It could be that “heritage tourism” is spreading along with the eco-tourism trend. Sandalsand has only in later years become conscious of it.
It was never my idea to become a collector of heritage sites, but I have nonetheless been to a large number. In recent years I have become more intent to visit a “world heritage” when I travel in a country or region. I suppose that may be one of the purposes of such an official list in the first place.
In any case, I am not satisfied that I visited the pleasant town of Weimar in Germany without exploring the examples of Bauhaus architecture. Likewise, I went to the town of Pécs in Hungary without a look at the Early Christian Necropolis. (To my possible excuse: Neither of them was on the List at the time of my visit.)
Sandalsand’s list is a representative summary of UNESCO’s. It covers the world and the majority are in Europe. Also, it features sites in both (all) categories: 165 cultural, 12 natural, and 4 combined sites.
Read about each site in separate articles. They include:
- The official and my personal descriptions of the site
- A link to the official UNESCO web page
- My photographs or video
- A link to the article(s) describing the context of my visit(s)
The articles offer short introductions to fabulous destinations around the world. Enjoy!
Here they are, all World Heritage Sites visited by Sandalsand. You will find the most recent publications first, although the actual visit may date to a visit prior to the place becoming a World Heritage. In any case, and in my view, they are all lovely destinations.
Let us us all go back to the old caravan routes of the Silk Roads, and to Itchan Kala in the oasis of Khiva. The UNESCO World Heritage List includes...
The madrassas and mosques in the Historic Centre of Bukhara are impressive. They provide a sense of what the days of the Silk Road were like. The...
The Historic Centre of Shakhrisyabz is the birthplace of the Great Tamerlane, the king and conqueror of a vast empire in Central Asia in the 14th...
Samarkand was at the centre of the famous Silk Road. It passed through present-day Uzbekistan and was of vital importance to the trade between east...
It is quite remarkable how they have been able to secure the layout of the wonderful Medieval townscape, in Tallinn, Estonia's capital. The UNESCO...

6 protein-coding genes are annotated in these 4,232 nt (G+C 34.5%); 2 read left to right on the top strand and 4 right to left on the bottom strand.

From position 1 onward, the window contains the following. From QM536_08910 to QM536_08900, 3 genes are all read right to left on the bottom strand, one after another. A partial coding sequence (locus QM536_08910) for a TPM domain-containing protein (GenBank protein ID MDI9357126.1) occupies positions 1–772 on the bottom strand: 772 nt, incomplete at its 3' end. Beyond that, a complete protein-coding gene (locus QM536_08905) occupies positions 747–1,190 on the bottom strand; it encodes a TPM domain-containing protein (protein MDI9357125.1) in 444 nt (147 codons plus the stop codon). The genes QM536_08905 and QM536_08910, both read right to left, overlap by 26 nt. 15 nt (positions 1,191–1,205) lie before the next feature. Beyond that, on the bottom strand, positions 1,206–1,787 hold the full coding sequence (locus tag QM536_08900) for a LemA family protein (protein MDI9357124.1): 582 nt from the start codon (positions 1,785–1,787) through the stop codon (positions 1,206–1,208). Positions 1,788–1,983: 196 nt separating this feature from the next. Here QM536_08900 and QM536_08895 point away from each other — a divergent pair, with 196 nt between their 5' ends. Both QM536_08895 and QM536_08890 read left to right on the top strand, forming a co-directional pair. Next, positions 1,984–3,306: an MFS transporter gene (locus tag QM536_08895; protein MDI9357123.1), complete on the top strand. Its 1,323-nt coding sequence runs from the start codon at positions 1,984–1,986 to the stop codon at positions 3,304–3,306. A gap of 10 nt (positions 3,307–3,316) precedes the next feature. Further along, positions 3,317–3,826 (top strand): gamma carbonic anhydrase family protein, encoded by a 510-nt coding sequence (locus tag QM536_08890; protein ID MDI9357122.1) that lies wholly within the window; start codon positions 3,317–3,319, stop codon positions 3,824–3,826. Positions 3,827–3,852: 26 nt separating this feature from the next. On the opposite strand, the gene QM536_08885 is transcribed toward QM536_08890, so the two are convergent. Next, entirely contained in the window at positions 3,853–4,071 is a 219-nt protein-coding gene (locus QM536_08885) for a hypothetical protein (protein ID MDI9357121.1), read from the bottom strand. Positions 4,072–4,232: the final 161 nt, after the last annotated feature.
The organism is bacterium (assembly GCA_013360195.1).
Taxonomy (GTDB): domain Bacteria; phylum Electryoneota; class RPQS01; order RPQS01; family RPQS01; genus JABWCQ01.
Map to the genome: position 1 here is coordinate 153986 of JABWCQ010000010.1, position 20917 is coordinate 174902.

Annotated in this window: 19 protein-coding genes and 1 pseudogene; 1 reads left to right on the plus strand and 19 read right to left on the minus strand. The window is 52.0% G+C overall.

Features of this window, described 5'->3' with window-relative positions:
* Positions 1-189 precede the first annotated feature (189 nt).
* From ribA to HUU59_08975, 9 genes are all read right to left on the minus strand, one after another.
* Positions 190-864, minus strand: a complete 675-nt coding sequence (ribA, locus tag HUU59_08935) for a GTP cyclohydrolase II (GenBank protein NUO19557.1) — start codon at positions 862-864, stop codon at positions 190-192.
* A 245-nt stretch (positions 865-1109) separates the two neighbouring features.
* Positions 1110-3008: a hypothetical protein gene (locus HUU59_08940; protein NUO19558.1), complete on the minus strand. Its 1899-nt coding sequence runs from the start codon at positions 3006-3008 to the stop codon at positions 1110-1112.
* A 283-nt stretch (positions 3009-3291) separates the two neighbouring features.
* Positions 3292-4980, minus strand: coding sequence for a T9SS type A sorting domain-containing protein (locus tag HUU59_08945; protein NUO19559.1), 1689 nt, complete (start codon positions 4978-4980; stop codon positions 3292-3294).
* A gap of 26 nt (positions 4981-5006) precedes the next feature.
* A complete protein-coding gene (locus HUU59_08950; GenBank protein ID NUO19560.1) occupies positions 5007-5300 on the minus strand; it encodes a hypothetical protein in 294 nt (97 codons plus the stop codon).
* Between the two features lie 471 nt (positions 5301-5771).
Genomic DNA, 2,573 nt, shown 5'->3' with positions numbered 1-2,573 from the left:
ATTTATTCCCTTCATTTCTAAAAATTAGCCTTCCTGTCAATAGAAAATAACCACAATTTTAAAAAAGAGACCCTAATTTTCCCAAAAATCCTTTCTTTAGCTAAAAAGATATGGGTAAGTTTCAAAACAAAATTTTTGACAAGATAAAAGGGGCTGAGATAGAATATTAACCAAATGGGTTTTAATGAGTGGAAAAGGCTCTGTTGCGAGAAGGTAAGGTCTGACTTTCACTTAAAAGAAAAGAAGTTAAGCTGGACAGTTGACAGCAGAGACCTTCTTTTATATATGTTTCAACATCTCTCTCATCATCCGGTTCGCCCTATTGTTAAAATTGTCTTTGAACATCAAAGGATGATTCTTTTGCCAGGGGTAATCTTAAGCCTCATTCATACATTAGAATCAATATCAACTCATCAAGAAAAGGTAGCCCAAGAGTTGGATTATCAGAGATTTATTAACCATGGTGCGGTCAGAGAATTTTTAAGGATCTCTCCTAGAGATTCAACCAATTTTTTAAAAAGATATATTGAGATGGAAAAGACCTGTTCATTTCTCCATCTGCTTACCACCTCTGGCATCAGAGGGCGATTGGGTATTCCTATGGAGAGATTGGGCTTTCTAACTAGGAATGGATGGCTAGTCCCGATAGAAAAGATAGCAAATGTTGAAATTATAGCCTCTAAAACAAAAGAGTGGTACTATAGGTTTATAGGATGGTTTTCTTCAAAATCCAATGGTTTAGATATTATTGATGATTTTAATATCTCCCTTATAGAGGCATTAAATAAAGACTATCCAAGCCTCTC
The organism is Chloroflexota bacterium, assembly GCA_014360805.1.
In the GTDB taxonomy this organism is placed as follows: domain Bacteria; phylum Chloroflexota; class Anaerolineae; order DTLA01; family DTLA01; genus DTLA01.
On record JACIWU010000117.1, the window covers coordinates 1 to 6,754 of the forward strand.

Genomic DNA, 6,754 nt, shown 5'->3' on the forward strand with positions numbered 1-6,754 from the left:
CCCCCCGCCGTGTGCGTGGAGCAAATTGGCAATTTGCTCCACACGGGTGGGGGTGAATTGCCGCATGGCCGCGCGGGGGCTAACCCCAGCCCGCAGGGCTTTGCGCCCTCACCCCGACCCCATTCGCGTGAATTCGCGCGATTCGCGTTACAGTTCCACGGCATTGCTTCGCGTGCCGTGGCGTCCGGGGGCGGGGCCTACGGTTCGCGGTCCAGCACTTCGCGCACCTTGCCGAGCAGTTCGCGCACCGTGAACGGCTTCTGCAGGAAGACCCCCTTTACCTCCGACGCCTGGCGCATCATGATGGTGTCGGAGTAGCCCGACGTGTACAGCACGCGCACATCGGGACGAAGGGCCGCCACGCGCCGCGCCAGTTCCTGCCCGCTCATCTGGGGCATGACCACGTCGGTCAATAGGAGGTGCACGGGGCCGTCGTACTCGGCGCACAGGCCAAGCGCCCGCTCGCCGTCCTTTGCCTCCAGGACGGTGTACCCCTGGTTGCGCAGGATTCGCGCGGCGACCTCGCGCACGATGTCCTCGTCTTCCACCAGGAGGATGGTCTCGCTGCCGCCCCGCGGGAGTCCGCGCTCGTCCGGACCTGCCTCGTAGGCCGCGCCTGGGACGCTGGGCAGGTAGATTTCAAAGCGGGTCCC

Riga is a very popular destination due to the spas, but Latvia's capital is rich with cultural sites of a different nature as well. The UNESCO World...
The Lithuanian capital of Vilnius has managed to keep an extraordinary combination of Gothic, Renaissance, Baroque and classical architecture. The...
The historic centre of Warsaw, the Polish capital suffered immensely during the Second World War, but managed to rebuild and grow. The UNESCO World...
Bagan has been renowned for ages. Marco Polo called it “A gilded city, alive with tinkling bells and the swishing sound of monks’ robes”. Today...
On either side of the Douro river, and in the side valleys they have been constructing terraces for centuries. The UNESCO World Heritage List...
Would you like some Port? In the cellars of Porto (or Oporto) you may taste whichever Port wine you'd like. The UNESCO World Heritage List includes...
The Monastery of Alcobaça is one more of Portugal's fine examples of beautiful architecture and fine masonry. The UNESCO World Heritage List...
The historic centre of Évora, a lazy little town in the interior of Portugal hides a proud history. It is a pleasant place. The UNESCO World...
As soon as you enter the halls and cloisters of the monastery of Batalha you will discover a world of tranquillity and the crafts of great masons. ...
The university of Coimbra, a town in central Portugal has deep roots and a splendid view of the river below. The UNESCO World Heritage List includes...
The natural landscape in Sintra to the west of Lisbon is fine, but the palaces set this area aside as unique. The UNESCO World Heritage List...
The monastery of the Hieronymites and the tower of Belém in Lisbon bear witness to Portugal's heroic history. The UNESCO World Heritage List...
The world's second most famous painting, The Last Supper, was made by a universal genius. This gem hides inside a convent in Milan. The UNESCO World...
There are not many factory towns on the UNESCO list, and Crespi d'Adda in northern Italy is a fascinating one. The UNESCO World Heritage List...
Enjoy the view from Kronborg Castle across the strait of Oresund, just like the imaginary Hamlet a few hundred years ago. The UNESCO World Heritage...
The Urnes stave church is one of several stave churches of Norway. We find them in the most remote locations of the country, and they are splendid...
The two towns of Úbeda and Baeza were defining centres in the birth of the Spanish renaissance in the 16th century. The UNESCO World Heritage List...
The Moors left their marks on southern Spain. Alhambra, Generalife and Albayzín in Granada is both mythical and real. The UNESCO World Heritage List...
The Historic Centre of Córdoba is amazing. Thanks to the Arabs sweeping across North Africa and taking control of large parts of the Iberian...
It is not down in any map; true places never are. (Herman Melville)